Double Jeopardy Upon Resumé Screening: When Achmed Is Less Employable Than Aïsha

Authors


  • The authors recognize Beatrijs Moerkerke, Jan Lammertyn, Jan De Houwer, and Maarten De Schryver for their helpful comments on prior versions of this article. Partial funding for this study came from the SIOP Foundation via the Small Grant Program.

Abstract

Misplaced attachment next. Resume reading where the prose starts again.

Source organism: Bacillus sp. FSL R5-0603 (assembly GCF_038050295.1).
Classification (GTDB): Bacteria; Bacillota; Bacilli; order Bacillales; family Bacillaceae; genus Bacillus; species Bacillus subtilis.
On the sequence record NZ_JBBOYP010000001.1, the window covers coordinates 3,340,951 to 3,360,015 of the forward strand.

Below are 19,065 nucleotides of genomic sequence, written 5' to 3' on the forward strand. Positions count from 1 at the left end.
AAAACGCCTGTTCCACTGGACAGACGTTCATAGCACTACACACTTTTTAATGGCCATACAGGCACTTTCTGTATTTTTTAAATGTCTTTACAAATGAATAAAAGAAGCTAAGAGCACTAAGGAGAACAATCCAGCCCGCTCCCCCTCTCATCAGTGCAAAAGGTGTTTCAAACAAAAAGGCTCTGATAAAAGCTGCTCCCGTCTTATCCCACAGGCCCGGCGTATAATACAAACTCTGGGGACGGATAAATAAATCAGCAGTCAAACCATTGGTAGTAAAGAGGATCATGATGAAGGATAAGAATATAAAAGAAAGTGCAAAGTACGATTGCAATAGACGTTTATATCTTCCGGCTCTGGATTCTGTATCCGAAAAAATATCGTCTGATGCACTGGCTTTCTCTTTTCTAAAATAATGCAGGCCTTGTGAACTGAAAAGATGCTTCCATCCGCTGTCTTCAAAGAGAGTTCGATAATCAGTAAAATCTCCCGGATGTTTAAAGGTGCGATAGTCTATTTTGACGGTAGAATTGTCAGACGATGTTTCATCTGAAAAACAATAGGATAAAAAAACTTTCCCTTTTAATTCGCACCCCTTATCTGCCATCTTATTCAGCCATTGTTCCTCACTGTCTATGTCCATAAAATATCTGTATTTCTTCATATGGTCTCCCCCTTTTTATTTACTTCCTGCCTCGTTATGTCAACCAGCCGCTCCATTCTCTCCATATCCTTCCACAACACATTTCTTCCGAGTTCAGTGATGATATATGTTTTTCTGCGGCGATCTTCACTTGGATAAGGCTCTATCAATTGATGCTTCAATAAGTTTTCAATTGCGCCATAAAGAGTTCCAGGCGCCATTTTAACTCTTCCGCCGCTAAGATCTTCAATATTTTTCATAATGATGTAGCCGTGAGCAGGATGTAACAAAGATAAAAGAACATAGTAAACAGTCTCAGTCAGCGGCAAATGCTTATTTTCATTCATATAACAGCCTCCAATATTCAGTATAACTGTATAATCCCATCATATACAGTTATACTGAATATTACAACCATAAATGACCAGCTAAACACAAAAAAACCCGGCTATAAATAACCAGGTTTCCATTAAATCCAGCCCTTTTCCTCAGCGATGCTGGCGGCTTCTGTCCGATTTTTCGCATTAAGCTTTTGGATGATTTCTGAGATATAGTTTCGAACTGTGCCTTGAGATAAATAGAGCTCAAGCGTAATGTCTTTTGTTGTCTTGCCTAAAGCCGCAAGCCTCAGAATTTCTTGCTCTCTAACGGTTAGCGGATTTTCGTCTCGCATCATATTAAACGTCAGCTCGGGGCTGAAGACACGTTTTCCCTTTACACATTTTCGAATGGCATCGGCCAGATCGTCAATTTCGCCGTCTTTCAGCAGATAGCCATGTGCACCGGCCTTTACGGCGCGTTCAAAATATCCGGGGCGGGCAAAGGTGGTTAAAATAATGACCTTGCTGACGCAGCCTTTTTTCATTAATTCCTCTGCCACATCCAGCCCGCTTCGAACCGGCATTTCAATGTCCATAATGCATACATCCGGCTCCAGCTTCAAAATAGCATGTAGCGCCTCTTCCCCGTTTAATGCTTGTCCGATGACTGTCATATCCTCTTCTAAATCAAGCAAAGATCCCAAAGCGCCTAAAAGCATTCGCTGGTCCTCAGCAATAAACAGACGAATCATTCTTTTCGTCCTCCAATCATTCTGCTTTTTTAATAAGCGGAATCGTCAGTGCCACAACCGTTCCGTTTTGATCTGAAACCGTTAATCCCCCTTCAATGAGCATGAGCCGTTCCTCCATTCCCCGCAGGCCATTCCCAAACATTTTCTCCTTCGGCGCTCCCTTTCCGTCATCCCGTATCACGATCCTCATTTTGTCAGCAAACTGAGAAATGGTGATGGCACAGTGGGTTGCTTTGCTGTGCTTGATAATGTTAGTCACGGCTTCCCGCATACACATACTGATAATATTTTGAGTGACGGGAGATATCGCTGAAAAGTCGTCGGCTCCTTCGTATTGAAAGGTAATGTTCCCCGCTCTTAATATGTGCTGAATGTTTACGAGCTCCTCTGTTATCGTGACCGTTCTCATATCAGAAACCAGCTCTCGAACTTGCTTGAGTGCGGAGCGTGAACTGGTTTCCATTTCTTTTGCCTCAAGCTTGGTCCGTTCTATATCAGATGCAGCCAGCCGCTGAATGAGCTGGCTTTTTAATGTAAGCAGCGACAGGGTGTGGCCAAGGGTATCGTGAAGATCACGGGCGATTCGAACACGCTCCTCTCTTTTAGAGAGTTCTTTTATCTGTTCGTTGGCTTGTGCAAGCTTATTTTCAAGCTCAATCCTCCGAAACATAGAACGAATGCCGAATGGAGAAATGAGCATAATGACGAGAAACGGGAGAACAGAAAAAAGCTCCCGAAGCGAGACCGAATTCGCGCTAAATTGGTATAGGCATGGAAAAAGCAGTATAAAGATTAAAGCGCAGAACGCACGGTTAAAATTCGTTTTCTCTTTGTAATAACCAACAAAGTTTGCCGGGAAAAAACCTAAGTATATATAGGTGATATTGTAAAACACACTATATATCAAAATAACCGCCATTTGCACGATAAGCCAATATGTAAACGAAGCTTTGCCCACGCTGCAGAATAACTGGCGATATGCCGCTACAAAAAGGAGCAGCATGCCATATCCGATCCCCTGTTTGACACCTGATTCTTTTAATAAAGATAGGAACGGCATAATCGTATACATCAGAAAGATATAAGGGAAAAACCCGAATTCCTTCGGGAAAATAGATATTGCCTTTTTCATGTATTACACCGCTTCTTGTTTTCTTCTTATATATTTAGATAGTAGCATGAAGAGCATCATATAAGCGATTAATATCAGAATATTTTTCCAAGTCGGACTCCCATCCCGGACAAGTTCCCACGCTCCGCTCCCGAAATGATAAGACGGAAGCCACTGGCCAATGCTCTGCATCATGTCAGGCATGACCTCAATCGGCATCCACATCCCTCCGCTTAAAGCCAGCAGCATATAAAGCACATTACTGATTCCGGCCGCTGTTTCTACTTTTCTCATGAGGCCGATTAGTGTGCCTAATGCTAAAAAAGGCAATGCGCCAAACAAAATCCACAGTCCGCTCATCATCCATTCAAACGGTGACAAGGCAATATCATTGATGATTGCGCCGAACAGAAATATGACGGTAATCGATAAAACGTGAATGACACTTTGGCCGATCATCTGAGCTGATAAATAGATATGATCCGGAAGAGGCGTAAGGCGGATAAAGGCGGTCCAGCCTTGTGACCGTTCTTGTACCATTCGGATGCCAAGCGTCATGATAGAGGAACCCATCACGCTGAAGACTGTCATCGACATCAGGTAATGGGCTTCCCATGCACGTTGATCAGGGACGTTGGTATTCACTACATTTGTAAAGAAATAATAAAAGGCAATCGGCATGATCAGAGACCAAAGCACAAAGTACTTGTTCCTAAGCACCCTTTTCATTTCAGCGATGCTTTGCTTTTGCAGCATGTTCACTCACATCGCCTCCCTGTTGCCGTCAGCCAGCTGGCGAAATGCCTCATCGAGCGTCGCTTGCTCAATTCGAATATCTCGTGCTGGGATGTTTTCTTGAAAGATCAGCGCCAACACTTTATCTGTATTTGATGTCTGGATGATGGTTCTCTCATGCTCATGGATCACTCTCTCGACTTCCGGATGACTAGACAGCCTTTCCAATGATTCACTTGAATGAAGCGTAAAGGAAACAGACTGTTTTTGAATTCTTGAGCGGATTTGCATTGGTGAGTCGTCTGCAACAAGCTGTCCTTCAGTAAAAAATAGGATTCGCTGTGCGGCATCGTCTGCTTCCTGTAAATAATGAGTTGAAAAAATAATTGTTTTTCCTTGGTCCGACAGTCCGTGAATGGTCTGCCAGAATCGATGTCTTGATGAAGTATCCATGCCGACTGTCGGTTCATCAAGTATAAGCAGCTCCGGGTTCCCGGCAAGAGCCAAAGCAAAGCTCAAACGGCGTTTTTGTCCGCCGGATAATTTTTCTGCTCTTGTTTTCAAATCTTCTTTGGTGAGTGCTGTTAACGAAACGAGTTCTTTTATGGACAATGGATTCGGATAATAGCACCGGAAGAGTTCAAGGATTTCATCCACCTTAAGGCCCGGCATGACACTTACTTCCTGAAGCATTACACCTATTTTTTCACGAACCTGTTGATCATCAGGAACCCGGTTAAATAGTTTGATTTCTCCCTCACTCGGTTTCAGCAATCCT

Applicants belong to multiple categories (e.g., male, ethnic minority) and a complex set of factors affects category activation and inhibition when making hiring decisions. Two field experiments with recruiters who regularly engage in resumé screening showed that the role of multiple categories (applicants’ ethnicity and sex) in discrimination depended on job type and prejudice. Specifically, in both low- and high-demand (i.e., complex) jobs, Arab women were rated more favorably than Arab men, particularly when considering levels of client contact. Across both studies, recruiters high in explicit ethnic prejudice were discriminatory only when applicants’ job qualifications fit the job position less, lending support for the attributional-ambiguity effect. Implicit attitudes did not play a strong role. Our study findings point to the complex nature of multiple categorization effects in the hiring process. Implications are considered as to how to avert hiring discrimination during resumé screening.

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